The wind howled. It was a dark and stormy night, and all was silent except for the sound of raindrops hitting leaf and stone. But the quiet would not last.
The sound of brigands and bandits whooping and shouting filed the forest, and then the sound of footsteps grew ever louder. The small cabin was no match, and was only occupied by a family and a few servants.
The farmer told his wife to grab their child and go, and that he would meet them at the river. Tearfully, she gathered up the boy in her arms, and, with a goodbye kiss to her husband, fled into the night.
Wielding rake and shovel, the farmer and farm hands tried to stop the bandits. Their leader walked forward.
He wore a black vest, with puffy white sleeves, and had a rapier hanging on his belt. Near it, he had a pistol.
“I am Zargand the brigand, True ruler of this wood. You are a trespasser, and shall be removed from these lands.” He spoke his words with a grin, and seemed to think rather highly of himself. “Of course, Zargand wouldn’t mind sparing you… provided you surrender peacefully.”
The Farmer stepped forward, and spat at the brigand’s feet. “ My Pa, and his Pa, and his Pa before him have farmed here. We’ve survived famine and plague, wolves and bandits… And we’ll do it again!
He raised his shovel. “Get em’, boys!”
Zargand smiled. “ I had feared that you would cause Zargand trouble… No matter.” The brigand raised his hand, and let it fall.
The bandits behind him raised pistols, and fired. The farmhands fell, each pierced by several bullets.
Zargand smirked, and drew his rapier. “ A simple matter.” He said with a wide grin.
Zargand saluted, and sidestepped the clumsy blow the farmer aimed at him. He neatly and precisely stabbed the farmer in the heart, and pulled his blade out. The farmer slumped to the ground, dead. The brigand crouched, and cut off a bit of flesh from the farmer’s arm. He popped it into his mouth, unashamedly. “ Ah, nothing like good muscle… a tad too tough, though…”
The Farmer’s wife ran from the farm, ran as fast as she could. She could hear gunshots, and she wept for her husband. She heard horses galloping nearby. Then she heard the pistol fire, and the bullet struck her in the arm. She collapsed, and started crawling. She had to save her infant son.
She entered a deep part of the woods, and she was starting to get light-headed from blood loss. She began calling for help, and the she collapsed near a tree stump. She let out a final cry, and then fainted.
The Boy began to cry, and then he heard a tree creak above him.
Suddenly, the bark shifted, and the tree opened Large, brown eyes. He smiled down at the poor boy, and lifted him up into his branches.
He offered some berries to the boy, and tucked him into a small bed of leaves. He then sent a squirrel messenger to his great-uncle twice removed, and asked for advice. As a Treant, he spoke the language of the forest, known only to plants and animals. To teach it to a human would be a terrible sin.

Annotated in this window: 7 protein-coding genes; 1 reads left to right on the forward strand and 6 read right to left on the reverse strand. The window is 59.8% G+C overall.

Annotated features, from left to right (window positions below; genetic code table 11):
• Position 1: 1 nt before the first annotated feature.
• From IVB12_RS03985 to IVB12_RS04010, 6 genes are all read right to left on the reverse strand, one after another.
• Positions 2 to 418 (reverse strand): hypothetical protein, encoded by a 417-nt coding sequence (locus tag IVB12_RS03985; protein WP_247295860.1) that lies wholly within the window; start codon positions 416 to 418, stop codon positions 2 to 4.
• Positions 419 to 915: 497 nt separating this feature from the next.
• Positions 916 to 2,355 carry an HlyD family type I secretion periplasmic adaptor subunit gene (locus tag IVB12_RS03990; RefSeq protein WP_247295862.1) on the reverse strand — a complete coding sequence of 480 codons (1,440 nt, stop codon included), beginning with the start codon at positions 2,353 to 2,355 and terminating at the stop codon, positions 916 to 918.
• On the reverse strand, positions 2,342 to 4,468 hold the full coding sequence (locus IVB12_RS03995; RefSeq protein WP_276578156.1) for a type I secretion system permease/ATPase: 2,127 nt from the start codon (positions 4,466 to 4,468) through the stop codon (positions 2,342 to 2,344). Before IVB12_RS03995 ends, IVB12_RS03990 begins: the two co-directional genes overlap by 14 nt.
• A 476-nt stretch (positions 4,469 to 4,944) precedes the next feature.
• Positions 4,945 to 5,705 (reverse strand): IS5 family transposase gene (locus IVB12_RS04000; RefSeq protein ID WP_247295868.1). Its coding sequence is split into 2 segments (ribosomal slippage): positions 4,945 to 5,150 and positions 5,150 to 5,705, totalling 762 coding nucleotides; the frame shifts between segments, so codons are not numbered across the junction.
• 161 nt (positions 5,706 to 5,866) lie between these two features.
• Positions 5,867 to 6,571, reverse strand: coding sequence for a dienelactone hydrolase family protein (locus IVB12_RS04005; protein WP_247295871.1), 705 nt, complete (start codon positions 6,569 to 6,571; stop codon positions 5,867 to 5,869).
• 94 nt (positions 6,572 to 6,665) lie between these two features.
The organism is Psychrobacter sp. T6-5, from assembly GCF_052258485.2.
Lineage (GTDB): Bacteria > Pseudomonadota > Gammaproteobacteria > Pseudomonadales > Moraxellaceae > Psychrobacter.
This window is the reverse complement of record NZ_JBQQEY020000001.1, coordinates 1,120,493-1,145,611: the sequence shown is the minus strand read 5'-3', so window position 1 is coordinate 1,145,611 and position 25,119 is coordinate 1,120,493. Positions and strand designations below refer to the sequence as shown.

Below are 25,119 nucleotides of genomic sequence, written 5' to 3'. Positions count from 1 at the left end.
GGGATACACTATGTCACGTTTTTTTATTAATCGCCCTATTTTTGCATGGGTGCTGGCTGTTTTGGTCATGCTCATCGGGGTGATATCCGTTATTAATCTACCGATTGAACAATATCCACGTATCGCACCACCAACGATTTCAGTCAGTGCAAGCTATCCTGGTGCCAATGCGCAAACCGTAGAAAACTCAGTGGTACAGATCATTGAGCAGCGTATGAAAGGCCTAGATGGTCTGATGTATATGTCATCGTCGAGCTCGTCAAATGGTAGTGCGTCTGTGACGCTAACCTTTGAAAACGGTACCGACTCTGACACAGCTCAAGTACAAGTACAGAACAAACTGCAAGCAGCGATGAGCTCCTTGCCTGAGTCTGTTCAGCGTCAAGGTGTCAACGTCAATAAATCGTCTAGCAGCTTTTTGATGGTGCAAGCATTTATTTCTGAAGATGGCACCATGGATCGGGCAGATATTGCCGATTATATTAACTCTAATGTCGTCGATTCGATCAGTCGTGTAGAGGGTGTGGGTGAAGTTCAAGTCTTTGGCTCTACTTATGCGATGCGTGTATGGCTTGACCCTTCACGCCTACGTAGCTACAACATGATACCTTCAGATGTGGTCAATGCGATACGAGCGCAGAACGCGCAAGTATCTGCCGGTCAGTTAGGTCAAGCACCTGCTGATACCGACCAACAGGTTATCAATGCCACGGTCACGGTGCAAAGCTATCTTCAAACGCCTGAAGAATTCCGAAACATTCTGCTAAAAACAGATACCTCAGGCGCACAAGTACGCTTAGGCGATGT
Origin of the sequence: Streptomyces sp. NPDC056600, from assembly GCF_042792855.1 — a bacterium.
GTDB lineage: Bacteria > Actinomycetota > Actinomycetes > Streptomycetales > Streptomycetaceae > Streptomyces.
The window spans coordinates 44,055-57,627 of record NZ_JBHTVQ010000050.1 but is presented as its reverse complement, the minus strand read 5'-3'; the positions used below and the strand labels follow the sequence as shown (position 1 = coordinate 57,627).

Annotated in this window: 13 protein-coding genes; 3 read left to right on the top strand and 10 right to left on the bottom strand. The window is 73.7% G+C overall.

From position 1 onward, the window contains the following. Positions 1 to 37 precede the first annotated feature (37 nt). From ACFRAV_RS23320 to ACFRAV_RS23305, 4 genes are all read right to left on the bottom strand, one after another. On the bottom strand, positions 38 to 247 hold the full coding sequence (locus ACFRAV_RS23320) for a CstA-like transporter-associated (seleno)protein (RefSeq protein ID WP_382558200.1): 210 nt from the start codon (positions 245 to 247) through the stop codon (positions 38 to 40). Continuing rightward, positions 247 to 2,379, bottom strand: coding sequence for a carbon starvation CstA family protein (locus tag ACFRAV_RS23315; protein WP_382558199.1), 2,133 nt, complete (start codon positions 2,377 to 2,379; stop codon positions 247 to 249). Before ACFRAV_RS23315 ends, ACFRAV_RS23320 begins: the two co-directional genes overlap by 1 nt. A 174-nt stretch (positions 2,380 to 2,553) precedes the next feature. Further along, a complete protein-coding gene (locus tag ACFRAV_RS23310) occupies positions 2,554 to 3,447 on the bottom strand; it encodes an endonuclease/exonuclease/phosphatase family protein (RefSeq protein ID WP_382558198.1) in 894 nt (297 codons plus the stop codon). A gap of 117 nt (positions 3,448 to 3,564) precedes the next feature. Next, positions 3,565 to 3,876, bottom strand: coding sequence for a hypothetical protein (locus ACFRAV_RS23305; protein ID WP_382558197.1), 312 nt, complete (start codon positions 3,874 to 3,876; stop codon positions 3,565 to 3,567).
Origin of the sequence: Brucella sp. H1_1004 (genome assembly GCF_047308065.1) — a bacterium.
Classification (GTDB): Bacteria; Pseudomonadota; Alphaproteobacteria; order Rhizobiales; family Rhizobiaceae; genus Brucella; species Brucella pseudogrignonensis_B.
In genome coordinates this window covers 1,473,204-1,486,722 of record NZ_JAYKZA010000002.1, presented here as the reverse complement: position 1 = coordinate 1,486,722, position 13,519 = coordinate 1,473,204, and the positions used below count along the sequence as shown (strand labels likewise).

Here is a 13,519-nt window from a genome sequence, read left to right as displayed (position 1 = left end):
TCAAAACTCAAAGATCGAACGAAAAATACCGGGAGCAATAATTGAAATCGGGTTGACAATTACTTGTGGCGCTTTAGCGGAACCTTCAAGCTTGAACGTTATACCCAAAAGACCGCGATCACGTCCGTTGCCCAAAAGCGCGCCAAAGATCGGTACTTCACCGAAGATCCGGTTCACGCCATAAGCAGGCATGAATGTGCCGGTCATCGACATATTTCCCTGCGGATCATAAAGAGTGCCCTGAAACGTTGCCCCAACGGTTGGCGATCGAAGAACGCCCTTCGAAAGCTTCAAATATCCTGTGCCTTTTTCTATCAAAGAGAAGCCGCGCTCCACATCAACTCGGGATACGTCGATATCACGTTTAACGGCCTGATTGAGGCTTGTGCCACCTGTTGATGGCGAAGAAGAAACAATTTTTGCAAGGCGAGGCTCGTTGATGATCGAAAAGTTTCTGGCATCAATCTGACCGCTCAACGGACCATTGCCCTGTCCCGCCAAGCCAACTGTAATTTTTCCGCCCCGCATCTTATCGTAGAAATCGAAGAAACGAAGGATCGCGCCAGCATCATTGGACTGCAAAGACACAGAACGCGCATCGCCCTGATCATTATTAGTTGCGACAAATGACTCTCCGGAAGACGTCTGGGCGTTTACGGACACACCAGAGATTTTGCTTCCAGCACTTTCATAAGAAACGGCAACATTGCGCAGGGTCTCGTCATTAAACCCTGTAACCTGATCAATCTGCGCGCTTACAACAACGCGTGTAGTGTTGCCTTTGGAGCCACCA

A bird returned, and told him to keep the boy alive, as the Treants are kind and merciful, and they could easily save him. The mother, however, must be allowed to succumb to her wounds. She has the mindset of humans, he said, and mustn’t be permitted to live.
He also was to let the boy be with birds and beasts, but not to teach him the sacred language. The Treant agreed, and thus the boy survived his family’s destruction, with the only souvenir being his family talisman, left in his tiny hand by his mother, as she passed on.
The boy was thirteen now, and he was a part of the wildlife of the forest. He had been helpful to the predators, as he warned them of danger with his favorite sound. “Squawk! Squawk!” he would shout.
He also helped the prey, and they appreciated him scaring away predators.
One day the boy was scavenging for fruit when he heard the sound of metal striking metal. He went to have a look, and witnessed fencers fighting bandits. He saw a bandit sneaking up on one of the fencers, and so he shouted a warning.
“Squawk! Squawk! Squawk!”
The fencer blocked the blow headed for his heart and neatly sliced the bandit’s throat. “Thanks, bud!” He said with a warm smile. The boy didn’t understand, but he could tell the man was happy, so he smiled back.
The fencers claimed victory, and headed back to the Training Grounds. The boy tagged along, and one of the fencers tried to strike up conversation.
Through sign language mixed with some words, she managed to convey to him that she was called Yip. Yip decided the boy needed a name, and she decided to call him Sir Squawkers. Once they were within the keep, Shayen Locke, lieutenant of the Order of the Rose, Thought he needed a first name, and she called him Jay.
Thus, Jay Squawkers joined Terrasylvae. He was taught by the scholars of the Order how to read, write, and do basic arithmetic. He seeks to do honor to the Order. That is how Jay met the Terrasylvans.